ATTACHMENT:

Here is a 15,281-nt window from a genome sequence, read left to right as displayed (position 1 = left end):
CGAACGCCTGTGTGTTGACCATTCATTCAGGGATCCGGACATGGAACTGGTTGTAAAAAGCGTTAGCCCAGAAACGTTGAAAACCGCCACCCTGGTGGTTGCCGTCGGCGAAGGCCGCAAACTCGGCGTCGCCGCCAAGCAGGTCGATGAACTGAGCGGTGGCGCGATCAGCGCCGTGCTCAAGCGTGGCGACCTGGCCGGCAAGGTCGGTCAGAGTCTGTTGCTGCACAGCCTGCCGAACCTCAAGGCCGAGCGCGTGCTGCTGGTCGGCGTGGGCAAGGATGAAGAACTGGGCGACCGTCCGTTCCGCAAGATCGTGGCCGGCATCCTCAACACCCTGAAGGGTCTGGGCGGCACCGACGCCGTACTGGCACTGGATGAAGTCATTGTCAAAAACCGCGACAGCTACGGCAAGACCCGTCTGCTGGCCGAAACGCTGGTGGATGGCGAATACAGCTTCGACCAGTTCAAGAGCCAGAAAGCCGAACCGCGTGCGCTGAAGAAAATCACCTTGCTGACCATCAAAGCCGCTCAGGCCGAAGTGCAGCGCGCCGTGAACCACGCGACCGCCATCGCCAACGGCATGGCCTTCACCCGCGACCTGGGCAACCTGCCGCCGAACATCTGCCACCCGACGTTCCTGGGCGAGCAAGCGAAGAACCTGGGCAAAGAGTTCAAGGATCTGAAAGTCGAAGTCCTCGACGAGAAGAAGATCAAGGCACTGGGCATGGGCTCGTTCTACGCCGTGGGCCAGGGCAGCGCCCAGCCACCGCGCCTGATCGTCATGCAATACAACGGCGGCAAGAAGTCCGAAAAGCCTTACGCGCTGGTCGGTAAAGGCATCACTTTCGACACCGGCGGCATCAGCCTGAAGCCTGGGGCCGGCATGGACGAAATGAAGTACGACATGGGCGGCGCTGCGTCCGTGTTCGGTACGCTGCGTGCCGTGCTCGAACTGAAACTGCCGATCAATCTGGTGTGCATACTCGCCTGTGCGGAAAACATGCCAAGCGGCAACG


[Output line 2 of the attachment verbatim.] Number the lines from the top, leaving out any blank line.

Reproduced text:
CGAACGCCTGTGTGTTGACCATTCATTCAGGGATCCGGACATGGAACTGGTTGTAAAAAGCGTTAGCCCAGAAACGTTGAAAACCGCCACCCTGGTGGTTGCCGTCGGCGAAGGCCGCAAACTCGGCGTCGCCGCCAAGCAGGTCGATGAACTGAGCGGTGGCGCGATCAGCGCCGTGCTCAAGCGTGGCGACCTGGCCGGCAAGGTCGGTCAGAGTCTGTTGCTGCACAGCCTGCCGAACCTCAAGGCCGAGCGCGTGCTGCTGGTCGGCGTGGGCAAGGATGAAGAACTGGGCGACCGTCCGTTCCGCAAGATCGTGGCCGGCATCCTCAACACCCTGAAGGGTCTGGGCGGCACCGACGCCGTACTGGCACTGGATGAAGTCATTGTCAAAAACCGCGACAGCTACGGCAAGACCCGTCTGCTGGCCGAAACGCTGGTGGATGGCGAATACAGCTTCGACCAGTTCAAGAGCCAGAAAGCCGAACCGCGTGCGCTGAAGAAAATCACCTTGCTGACCATCAAAGCCGCTCAGGCCGAAGTGCAGCGCGCCGTGAACCACGCGACCGCCATCGCCAACGGCATGGCCTTCACCCGCGACCTGGGCAACCTGCCGCCGAACATCTGCCACCCGACGTTCCTGGGCGAGCAAGCGAAGAACCTGGGCAAAGAGTTCAAGGATCTGAAAGTCGAAGTCCTCGACGAGAAGAAGATCAAGGCACTGGGCATGGGCTCGTTCTACGCCGTGGGCCAGGGCAGCGCCCAGCCACCGCGCCTGATCGTCATGCAATACAACGGCGGCAAGAAGTCCGAAAAGCCTTACGCGCTGGTCGGTAAAGGCATCACTTTCGACACCGGCGGCATCAGCCTGAAGCCTGGGGCCGGCATGGACGAAATGAAGTACGACATGGGCGGCGCTGCGTCCGTGTTCGGTACGCTGCGTGCCGTGCTCGAACTGAAACTGCCGATCAATCTGGTGTGCATACTCGCCTGTGCGGAAAACATGCCAAGCGGCAACG